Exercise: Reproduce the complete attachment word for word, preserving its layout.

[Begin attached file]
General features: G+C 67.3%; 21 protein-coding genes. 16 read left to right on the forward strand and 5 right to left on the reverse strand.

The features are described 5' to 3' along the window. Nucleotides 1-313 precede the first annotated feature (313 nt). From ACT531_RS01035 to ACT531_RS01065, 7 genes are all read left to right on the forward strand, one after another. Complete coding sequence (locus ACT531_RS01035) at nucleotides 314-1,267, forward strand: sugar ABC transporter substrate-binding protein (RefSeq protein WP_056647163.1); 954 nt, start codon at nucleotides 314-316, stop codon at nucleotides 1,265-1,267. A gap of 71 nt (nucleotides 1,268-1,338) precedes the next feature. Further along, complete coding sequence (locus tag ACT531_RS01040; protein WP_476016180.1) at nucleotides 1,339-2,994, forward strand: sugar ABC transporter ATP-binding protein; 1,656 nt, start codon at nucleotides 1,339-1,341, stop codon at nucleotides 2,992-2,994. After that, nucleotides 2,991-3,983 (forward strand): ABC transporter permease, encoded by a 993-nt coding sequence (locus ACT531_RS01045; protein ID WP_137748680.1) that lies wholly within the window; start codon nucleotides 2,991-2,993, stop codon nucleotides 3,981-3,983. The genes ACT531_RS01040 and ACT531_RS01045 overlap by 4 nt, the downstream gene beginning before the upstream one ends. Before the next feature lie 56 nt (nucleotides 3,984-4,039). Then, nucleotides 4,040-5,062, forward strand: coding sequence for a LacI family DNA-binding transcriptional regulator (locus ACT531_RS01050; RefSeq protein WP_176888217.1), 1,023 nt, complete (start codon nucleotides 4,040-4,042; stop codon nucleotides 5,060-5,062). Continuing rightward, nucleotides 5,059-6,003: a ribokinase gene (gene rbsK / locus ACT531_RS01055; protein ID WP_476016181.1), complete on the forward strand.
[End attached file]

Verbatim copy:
General features: G+C 67.3%; 21 protein-coding genes. 16 read left to right on the forward strand and 5 right to left on the reverse strand.

The features are described 5' to 3' along the window. Nucleotides 1-313 precede the first annotated feature (313 nt). From ACT531_RS01035 to ACT531_RS01065, 7 genes are all read left to right on the forward strand, one after another. Complete coding sequence (locus ACT531_RS01035) at nucleotides 314-1,267, forward strand: sugar ABC transporter substrate-binding protein (RefSeq protein WP_056647163.1); 954 nt, start codon at nucleotides 314-316, stop codon at nucleotides 1,265-1,267. A gap of 71 nt (nucleotides 1,268-1,338) precedes the next feature. Further along, complete coding sequence (locus tag ACT531_RS01040; protein WP_476016180.1) at nucleotides 1,339-2,994, forward strand: sugar ABC transporter ATP-binding protein; 1,656 nt, start codon at nucleotides 1,339-1,341, stop codon at nucleotides 2,992-2,994. After that, nucleotides 2,991-3,983 (forward strand): ABC transporter permease, encoded by a 993-nt coding sequence (locus ACT531_RS01045; protein ID WP_137748680.1) that lies wholly within the window; start codon nucleotides 2,991-2,993, stop codon nucleotides 3,981-3,983. The genes ACT531_RS01040 and ACT531_RS01045 overlap by 4 nt, the downstream gene beginning before the upstream one ends. Before the next feature lie 56 nt (nucleotides 3,984-4,039). Then, nucleotides 4,040-5,062, forward strand: coding sequence for a LacI family DNA-binding transcriptional regulator (locus ACT531_RS01050; RefSeq protein WP_176888217.1), 1,023 nt, complete (start codon nucleotides 4,040-4,042; stop codon nucleotides 5,060-5,062). Continuing rightward, nucleotides 5,059-6,003: a ribokinase gene (gene rbsK / locus ACT531_RS01055; protein ID WP_476016181.1), complete on the forward strand.